Plant of the Week: Juniperus virginiana; Cedar Trees, Eastern Red Cedar
My youngest sister Kenda ended up with many of the old family photos and she has been kind enough to share them through Facebook with the rest of the family. Last week she shared a 1915 photo of my grandfather and future grandmother out courting in a horse and buggy on the Oklahoma prairie. Not a tree in sight, which is a far cry from today where trees, including the ubiquitous eastern red cedar (Juniperus virginiana), often cover the land.
Cedar trees, as they are almost universally known, range across the eastern half of the United States, including all of Arkansas and most of Oklahoma. In 1819 when Arkansas Territory was established, it included almost all of present day Oklahoma. It was separated in 1824 to become Indian Territory. The eastern third of the Sooner State has many of the same climatic and physical features as the western half of Arkansas.
Eastern red cedars, conical evergreen trees growing to 60 feet tall, are dioecious with either male or female plants. The male plants take on a rusty color in February and March as a result of the male cones which shed copious amounts of pollen and are the cause of much allergy distress in early spring. The gray-blue berries of the female trees are eaten by a wide variety of birds in the spring and germinate readily in moist soils. But, thankfully, not every seed that germinates makes a tree.
Birds deposit seeds where they will. Often, they perch on fences and a long row of cedars down a farmer’s untended fence line will be noticed. But it is equally common to see juniper seedlings in open fields growing amongst the grass, apparently jettisoned as the birds flew over the area. Seedlings that germinate in shady sites form slender, wimpy plants.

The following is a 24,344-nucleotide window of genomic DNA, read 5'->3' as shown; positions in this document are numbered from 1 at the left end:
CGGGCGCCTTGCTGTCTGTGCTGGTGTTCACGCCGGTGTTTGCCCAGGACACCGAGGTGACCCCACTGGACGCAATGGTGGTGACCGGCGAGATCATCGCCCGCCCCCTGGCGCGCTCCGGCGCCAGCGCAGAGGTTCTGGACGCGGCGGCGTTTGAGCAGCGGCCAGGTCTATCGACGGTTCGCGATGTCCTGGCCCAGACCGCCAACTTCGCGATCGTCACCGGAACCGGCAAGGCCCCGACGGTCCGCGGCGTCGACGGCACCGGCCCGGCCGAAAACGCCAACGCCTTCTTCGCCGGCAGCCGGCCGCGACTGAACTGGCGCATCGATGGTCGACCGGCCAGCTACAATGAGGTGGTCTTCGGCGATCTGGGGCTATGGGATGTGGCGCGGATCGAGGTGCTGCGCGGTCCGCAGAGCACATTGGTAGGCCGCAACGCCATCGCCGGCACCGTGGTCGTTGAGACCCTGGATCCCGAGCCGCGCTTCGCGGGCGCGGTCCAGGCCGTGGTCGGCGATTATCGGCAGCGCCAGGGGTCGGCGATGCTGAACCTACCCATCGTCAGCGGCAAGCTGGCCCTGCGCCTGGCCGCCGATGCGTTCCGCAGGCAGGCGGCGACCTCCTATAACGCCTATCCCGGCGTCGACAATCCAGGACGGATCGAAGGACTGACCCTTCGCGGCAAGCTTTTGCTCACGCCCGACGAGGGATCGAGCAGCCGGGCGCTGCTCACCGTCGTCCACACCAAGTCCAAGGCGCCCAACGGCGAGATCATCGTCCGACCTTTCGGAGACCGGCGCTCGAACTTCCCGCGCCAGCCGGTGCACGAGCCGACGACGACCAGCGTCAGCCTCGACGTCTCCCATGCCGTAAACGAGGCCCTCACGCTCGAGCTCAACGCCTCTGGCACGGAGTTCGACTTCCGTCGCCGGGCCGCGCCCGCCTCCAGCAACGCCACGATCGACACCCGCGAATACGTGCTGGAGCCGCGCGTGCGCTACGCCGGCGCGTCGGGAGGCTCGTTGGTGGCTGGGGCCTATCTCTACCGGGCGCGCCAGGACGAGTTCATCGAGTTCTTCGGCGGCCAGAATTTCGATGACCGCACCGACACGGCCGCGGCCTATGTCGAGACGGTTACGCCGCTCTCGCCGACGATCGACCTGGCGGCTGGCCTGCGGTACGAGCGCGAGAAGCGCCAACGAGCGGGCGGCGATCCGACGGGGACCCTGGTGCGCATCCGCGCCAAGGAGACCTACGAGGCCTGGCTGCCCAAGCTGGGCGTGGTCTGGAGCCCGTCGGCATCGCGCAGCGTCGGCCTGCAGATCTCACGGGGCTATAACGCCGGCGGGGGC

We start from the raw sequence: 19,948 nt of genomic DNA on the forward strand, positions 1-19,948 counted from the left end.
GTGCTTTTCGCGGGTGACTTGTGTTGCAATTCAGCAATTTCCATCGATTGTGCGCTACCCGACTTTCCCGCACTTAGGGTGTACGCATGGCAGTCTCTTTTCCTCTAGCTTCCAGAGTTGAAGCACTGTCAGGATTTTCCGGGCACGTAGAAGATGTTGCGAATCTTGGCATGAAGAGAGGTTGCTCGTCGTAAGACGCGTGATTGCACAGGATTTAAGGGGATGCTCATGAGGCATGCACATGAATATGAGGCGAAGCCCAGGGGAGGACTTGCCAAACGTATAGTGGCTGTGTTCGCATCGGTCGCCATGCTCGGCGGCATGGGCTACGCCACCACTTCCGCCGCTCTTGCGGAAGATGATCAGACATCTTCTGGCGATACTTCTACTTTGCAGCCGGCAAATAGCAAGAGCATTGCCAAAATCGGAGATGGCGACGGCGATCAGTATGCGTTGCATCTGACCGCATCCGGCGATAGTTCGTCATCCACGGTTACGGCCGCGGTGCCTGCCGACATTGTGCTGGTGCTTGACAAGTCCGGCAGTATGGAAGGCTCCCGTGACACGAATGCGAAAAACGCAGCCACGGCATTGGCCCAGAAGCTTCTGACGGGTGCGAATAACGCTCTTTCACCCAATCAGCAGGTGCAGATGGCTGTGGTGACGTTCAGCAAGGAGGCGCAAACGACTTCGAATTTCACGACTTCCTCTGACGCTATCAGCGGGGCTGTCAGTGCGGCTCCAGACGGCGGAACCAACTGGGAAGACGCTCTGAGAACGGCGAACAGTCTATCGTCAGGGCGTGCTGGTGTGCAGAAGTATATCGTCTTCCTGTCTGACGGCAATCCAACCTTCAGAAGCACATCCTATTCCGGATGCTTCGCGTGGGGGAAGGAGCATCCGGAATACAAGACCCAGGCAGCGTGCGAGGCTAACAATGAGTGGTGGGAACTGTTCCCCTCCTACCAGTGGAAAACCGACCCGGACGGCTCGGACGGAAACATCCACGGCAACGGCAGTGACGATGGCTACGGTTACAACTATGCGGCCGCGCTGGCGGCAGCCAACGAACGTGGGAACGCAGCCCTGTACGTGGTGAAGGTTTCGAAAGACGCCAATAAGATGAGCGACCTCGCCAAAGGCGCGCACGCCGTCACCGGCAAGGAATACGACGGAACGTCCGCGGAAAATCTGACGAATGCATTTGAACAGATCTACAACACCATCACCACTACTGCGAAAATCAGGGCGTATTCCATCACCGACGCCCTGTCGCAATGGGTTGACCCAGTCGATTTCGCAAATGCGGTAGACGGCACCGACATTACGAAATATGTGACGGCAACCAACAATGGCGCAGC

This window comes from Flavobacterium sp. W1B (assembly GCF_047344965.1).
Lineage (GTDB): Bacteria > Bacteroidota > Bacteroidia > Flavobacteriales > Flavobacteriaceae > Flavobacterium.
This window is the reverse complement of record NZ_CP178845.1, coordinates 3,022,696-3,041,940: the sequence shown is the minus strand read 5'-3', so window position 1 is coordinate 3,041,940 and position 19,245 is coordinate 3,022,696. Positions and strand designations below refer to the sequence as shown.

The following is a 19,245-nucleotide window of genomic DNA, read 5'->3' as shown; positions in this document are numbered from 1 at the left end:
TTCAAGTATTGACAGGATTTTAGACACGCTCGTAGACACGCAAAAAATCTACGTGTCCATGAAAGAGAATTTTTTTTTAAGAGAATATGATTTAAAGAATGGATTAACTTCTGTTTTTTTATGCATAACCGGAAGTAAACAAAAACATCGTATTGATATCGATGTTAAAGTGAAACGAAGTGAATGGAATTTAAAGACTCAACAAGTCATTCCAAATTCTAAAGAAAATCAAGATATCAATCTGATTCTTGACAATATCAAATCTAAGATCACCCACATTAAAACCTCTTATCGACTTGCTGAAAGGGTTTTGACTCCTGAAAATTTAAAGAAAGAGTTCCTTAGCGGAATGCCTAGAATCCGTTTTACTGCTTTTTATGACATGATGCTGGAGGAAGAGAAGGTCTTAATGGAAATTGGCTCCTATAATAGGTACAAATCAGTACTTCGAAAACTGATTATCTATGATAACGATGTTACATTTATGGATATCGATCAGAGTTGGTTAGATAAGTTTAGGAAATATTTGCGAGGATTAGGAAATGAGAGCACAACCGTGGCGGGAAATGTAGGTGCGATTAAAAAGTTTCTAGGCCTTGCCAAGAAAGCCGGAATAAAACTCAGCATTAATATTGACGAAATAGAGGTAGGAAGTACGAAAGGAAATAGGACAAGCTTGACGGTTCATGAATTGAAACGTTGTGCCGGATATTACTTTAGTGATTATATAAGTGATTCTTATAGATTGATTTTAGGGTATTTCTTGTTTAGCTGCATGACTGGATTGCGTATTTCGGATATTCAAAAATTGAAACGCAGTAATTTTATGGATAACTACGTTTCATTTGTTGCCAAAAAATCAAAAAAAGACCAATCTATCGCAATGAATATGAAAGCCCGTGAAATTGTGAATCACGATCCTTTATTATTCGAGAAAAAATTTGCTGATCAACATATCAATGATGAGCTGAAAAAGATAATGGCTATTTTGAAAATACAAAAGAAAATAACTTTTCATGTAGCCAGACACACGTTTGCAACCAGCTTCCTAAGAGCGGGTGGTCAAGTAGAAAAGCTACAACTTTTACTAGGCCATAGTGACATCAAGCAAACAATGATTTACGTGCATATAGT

In his 1858 account of riding the Butterfield Trail from Missouri to San Francisco, W. L. Ornsby described northwestern Arkansas at the time as; “Even among the hills you do not loose site of the prairie nature of the West; for just after leaving Fayetteville you see a fine plain, surrounded with hills – in fact, a prairie in the mountains.”
The prairie nature of this part of the state was not, strictly speaking, a product of just evolutionary forces. Native Americans burned the prairie grasses on a routine basis to make it easier to hunt buffalo and deer. These fires killed seedling trees of all kinds. Junipers, especially sensitive to grass fires, survived these burnings by growing on dry, rocky ridges where the grasses could not flourish.
In my Oklahoma home, reports of cedar brakes along rocky ridges adjacent to the Cimarron River appear. Many early settlers of the prairie planted a double row of cedars down the approach to their home as an adornment. Others, with a more practical bent, used them as windbreaks. It was from these trees that cedars spread to pastures and, once fences were used to cordon off property, fence rows. Without fire to keep the young junipers in check, they had their way with the land.
The accompanying photo illustrates how – in just a couple decades – the landscape can be changed. Unfortunately, I don’t have a photo from this spot when I-49 first opened about 2000, but the roadside was a newly seeded grass shoulder with no trees. As a right of way cover crop, these native junipers have found a good home. The site is droughty by nature, exposed to plenty of sun and generally to their liking. If you were running cows on a piece of ground with this many cedars, your herd would be scrawny indeed, for junipers are fierce competitors and nothing grows beneath them.
For more information about horticulture or to see other Plant of the Week columns, visit Extension’s Website, www.uaex.uada.edu, or contact your county extension agent. The Cooperative Extension Service is part of the U of A Division of Agriculture.
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